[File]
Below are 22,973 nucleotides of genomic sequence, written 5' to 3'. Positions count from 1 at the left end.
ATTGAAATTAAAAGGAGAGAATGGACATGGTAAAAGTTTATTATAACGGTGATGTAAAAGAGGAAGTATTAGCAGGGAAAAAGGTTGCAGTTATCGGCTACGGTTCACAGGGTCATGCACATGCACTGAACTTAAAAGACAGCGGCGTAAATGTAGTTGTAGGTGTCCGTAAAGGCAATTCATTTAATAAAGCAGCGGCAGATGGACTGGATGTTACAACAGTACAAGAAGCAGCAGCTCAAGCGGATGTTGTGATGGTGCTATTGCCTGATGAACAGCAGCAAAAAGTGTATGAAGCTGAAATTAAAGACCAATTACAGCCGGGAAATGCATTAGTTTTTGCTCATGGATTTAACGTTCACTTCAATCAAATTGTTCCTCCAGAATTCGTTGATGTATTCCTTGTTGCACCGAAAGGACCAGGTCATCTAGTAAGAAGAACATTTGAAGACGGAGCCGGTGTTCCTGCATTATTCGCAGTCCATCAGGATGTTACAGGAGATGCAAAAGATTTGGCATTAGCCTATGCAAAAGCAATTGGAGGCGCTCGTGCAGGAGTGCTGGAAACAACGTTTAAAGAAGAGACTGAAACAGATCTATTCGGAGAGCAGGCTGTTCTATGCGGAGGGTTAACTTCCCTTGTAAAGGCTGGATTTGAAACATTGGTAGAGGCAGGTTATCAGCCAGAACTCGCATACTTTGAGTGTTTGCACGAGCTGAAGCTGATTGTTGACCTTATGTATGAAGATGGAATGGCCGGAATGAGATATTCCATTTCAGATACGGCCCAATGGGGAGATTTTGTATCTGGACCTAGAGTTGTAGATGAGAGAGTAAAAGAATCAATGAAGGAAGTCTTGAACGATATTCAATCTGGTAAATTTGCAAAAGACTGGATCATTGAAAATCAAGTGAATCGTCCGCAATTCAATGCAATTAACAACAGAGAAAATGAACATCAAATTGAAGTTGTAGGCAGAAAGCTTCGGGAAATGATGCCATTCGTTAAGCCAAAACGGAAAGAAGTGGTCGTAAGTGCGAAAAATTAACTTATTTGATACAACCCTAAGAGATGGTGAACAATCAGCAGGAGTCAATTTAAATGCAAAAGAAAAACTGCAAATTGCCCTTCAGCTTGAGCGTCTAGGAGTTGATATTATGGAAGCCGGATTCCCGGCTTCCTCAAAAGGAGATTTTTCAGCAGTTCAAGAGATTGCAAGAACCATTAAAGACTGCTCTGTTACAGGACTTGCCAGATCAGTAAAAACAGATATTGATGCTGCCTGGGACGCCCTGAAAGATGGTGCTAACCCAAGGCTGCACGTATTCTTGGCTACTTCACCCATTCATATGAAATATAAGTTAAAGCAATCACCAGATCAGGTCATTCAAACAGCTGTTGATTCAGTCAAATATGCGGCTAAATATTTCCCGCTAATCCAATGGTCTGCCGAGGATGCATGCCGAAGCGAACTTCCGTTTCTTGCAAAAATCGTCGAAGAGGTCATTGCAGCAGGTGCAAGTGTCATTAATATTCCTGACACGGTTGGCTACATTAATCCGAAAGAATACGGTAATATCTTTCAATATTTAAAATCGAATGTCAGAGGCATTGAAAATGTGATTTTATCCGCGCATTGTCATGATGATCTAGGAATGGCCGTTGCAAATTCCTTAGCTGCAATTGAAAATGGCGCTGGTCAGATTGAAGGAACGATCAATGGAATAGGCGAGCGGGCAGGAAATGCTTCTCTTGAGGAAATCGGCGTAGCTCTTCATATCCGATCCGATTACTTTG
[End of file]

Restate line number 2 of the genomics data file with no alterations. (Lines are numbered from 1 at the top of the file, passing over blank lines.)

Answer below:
ATTGAAATTAAAAGGAGAGAATGGACATGGTAAAAGTTTATTATAACGGTGATGTAAAAGAGGAAGTATTAGCAGGGAAAAAGGTTGCAGTTATCGGCTACGGTTCACAGGGTCATGCACATGCACTGAACTTAAAAGACAGCGGCGTAAATGTAGTTGTAGGTGTCCGTAAAGGCAATTCATTTAATAAAGCAGCGGCAGATGGACTGGATGTTACAACAGTACAAGAAGCAGCAGCTCAAGCGGATGTTGTGATGGTGCTATTGCCTGATGAACAGCAGCAAAAAGTGTATGAAGCTGAAATTAAAGACCAATTACAGCCGGGAAATGCATTAGTTTTTGCTCATGGATTTAACGTTCACTTCAATCAAATTGTTCCTCCAGAATTCGTTGATGTATTCCTTGTTGCACCGAAAGGACCAGGTCATCTAGTAAGAAGAACATTTGAAGACGGAGCCGGTGTTCCTGCATTATTCGCAGTCCATCAGGATGTTACAGGAGATGCAAAAGATTTGGCATTAGCCTATGCAAAAGCAATTGGAGGCGCTCGTGCAGGAGTGCTGGAAACAACGTTTAAAGAAGAGACTGAAACAGATCTATTCGGAGAGCAGGCTGTTCTATGCGGAGGGTTAACTTCCCTTGTAAAGGCTGGATTTGAAACATTGGTAGAGGCAGGTTATCAGCCAGAACTCGCATACTTTGAGTGTTTGCACGAGCTGAAGCTGATTGTTGACCTTATGTATGAAGATGGAATGGCCGGAATGAGATATTCCATTTCAGATACGGCCCAATGGGGAGATTTTGTATCTGGACCTAGAGTTGTAGATGAGAGAGTAAAAGAATCAATGAAGGAAGTCTTGAACGATATTCAATCTGGTAAATTTGCAAAAGACTGGATCATTGAAAATCAAGTGAATCGTCCGCAATTCAATGCAATTAACAACAGAGAAAATGAACATCAAATTGAAGTTGTAGGCAGAAAGCTTCGGGAAATGATGCCATTCGTTAAGCCAAAACGGAAAGAAGTGGTCGTAAGTGCGAAAAATTAACTTATTTGATACAACCCTAAGAGATGGTGAACAATCAGCAGGAGTCAATTTAAATGCAAAAGAAAAACTGCAAATTGCCCTTCAGCTTGAGCGTCTAGGAGTTGATATTATGGAAGCCGGATTCCCGGCTTCCTCAAAAGGAGATTTTTCAGCAGTTCAAGAGATTGCAAGAACCATTAAAGACTGCTCTGTTACAGGACTTGCCAGATCAGTAAAAACAGATATTGATGCTGCCTGGGACGCCCTGAAAGATGGTGCTAACCCAAGGCTGCACGTATTCTTGGCTACTTCACCCATTCATATGAAATATAAGTTAAAGCAATCACCAGATCAGGTCATTCAAACAGCTGTTGATTCAGTCAAATATGCGGCTAAATATTTCCCGCTAATCCAATGGTCTGCCGAGGATGCATGCCGAAGCGAACTTCCGTTTCTTGCAAAAATCGTCGAAGAGGTCATTGCAGCAGGTGCAAGTGTCATTAATATTCCTGACACGGTTGGCTACATTAATCCGAAAGAATACGGTAATATCTTTCAATATTTAAAATCGAATGTCAGAGGCATTGAAAATGTGATTTTATCCGCGCATTGTCATGATGATCTAGGAATGGCCGTTGCAAATTCCTTAGCTGCAATTGAAAATGGCGCTGGTCAGATTGAAGGAACGATCAATGGAATAGGCGAGCGGGCAGGAAATGCTTCTCTTGAGGAAATCGGCGTAGCTCTTCATATCCGATCCGATTACTTTG